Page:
Singapore and Japan will start a “residence track” to allow people with work passes to travel between both countries with health safeguards in place, the Singapore Ministry of Foreign Affairs said. People can apply from Sept. 30.

South Korea Braces for Holidays (11:55 a.m. HK)

South Korea will temporarily bolster distancing rules from Sept. 28 to Oct. 11, as it aims to prevent a coronavirus resurgence during back-to-back holidays.

Restaurants, internet cafes, movie theaters and concert halls will be required to either have a one-seat or 1-meter separation between customers. Nightclubs will be banned nationwide during the so-called special quarantine period.

New cases have hovered at around 100 a day for more than two weeks after peaking at 441 amid an outbreak at a church last month. Many Koreans travel to their hometowns during the Chuseok holidays.

Defending India’s Response (11:30 a.m. HK)

In an interview with the Financial Times, the head of India’s top clinical research institution defended the government’s response to the pandemic, saying the country had done “exceedingly well” compared to developed nations considering its vast and diverse population.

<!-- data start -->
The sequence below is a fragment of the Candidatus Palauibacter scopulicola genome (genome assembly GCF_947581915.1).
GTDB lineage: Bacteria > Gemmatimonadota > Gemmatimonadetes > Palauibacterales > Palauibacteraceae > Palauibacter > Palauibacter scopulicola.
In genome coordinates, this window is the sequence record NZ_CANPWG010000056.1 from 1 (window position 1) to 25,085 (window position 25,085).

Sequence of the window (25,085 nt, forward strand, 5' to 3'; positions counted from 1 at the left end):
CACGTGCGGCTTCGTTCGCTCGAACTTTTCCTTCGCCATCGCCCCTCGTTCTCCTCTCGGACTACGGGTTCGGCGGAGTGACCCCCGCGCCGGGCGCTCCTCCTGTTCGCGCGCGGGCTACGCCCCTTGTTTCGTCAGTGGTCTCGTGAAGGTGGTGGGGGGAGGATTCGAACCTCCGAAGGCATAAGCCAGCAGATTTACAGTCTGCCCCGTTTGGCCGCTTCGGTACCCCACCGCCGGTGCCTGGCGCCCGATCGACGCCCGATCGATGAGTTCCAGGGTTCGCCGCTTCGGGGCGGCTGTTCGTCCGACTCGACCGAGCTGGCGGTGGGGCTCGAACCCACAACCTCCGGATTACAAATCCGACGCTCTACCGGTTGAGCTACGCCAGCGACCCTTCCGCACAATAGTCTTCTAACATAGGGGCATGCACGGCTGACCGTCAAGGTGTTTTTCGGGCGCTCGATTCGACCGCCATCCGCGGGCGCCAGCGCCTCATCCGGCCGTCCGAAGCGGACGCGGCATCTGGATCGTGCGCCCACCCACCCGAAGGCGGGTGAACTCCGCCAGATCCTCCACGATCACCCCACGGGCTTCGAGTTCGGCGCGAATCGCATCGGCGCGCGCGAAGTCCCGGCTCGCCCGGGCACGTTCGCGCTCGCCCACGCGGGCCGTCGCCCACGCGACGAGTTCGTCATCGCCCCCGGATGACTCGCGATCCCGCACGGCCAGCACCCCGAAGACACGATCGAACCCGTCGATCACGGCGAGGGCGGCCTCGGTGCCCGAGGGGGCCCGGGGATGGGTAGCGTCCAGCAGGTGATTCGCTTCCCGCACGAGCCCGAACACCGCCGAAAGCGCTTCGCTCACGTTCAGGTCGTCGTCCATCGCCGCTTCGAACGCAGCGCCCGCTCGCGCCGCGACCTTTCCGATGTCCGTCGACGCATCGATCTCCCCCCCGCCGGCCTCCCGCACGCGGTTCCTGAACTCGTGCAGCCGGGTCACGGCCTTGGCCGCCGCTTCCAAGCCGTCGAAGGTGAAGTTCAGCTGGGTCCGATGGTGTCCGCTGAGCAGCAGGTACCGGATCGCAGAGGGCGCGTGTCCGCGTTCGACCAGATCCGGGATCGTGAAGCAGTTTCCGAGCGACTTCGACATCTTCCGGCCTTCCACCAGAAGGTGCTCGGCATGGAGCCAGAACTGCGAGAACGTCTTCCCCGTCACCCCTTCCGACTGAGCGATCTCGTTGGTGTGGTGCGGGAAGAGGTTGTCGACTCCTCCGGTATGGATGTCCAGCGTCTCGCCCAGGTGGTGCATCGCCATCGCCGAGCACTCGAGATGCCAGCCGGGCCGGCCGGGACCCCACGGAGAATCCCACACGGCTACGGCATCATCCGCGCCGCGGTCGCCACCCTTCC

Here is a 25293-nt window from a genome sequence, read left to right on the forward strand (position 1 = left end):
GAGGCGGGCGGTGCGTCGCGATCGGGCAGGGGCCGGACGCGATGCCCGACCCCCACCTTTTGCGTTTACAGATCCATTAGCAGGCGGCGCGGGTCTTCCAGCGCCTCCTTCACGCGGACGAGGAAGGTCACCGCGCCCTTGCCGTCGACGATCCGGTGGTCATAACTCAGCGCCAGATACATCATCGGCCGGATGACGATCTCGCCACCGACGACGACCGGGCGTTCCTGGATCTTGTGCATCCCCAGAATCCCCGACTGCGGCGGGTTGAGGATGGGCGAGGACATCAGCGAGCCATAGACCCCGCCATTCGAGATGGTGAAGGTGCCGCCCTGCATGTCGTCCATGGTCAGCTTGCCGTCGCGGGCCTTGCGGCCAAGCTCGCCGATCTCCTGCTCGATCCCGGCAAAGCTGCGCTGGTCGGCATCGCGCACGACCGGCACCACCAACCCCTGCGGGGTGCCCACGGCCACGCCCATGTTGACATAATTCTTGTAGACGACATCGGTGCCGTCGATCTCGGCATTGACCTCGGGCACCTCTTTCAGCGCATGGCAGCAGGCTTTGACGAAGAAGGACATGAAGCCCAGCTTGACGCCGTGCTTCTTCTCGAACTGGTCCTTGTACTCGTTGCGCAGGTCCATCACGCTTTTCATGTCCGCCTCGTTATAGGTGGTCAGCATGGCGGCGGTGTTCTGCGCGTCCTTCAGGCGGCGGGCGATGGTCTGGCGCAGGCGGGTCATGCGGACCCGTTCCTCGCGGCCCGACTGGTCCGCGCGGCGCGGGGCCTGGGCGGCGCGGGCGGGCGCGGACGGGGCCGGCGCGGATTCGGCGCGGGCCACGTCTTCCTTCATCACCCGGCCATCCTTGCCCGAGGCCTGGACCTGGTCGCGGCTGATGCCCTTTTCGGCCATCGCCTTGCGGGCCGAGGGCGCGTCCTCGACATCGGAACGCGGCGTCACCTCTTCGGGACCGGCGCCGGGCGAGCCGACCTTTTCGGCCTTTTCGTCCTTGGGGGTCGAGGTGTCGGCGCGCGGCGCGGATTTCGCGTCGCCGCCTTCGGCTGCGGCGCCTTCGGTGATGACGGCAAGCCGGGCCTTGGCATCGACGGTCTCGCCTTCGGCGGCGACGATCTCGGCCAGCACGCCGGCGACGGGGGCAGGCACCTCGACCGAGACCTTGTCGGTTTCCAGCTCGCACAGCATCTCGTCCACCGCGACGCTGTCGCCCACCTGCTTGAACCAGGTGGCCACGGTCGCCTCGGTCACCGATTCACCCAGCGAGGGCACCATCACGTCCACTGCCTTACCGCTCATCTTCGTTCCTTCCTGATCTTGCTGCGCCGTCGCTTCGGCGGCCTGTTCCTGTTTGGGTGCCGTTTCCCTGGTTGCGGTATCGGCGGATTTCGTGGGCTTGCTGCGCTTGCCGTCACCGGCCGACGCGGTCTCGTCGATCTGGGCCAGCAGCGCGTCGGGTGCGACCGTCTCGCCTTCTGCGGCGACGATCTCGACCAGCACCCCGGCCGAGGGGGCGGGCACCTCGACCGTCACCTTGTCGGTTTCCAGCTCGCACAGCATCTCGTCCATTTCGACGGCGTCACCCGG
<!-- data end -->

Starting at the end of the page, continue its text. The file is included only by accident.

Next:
Balram Bhargava, director-general of the Indian Council of Medical Research, said “cost-effective diagnostic capabilities” were helping authorities control the spread of the virus and that the situation was “bound to improve in coming days.”

Meanwhile, Bharat Biotech International will begin Phase-3 trials of a vaccine next month, the Economic Times reported. The company plans to recruit about 20,000 participants across India for tests.

India has over 5.8 million confirmed infections, the most in the world after the U.S.

U.S. Bailiffs Sue Over Protection (10:37 a.m. HK)

Federal court bailiffs accused the government in a lawsuit of failing to provide necessary protective gear and sanitation to keep them safe from the virus.

The suit also alleges that the U.S. Marshals Service and the private contractor that employs the bailiffs use veiled threats of disciplinary action to keep them from complaining about work conditions.

Rio Carnival Postponed Indefinitely (9:59 a.m. HK)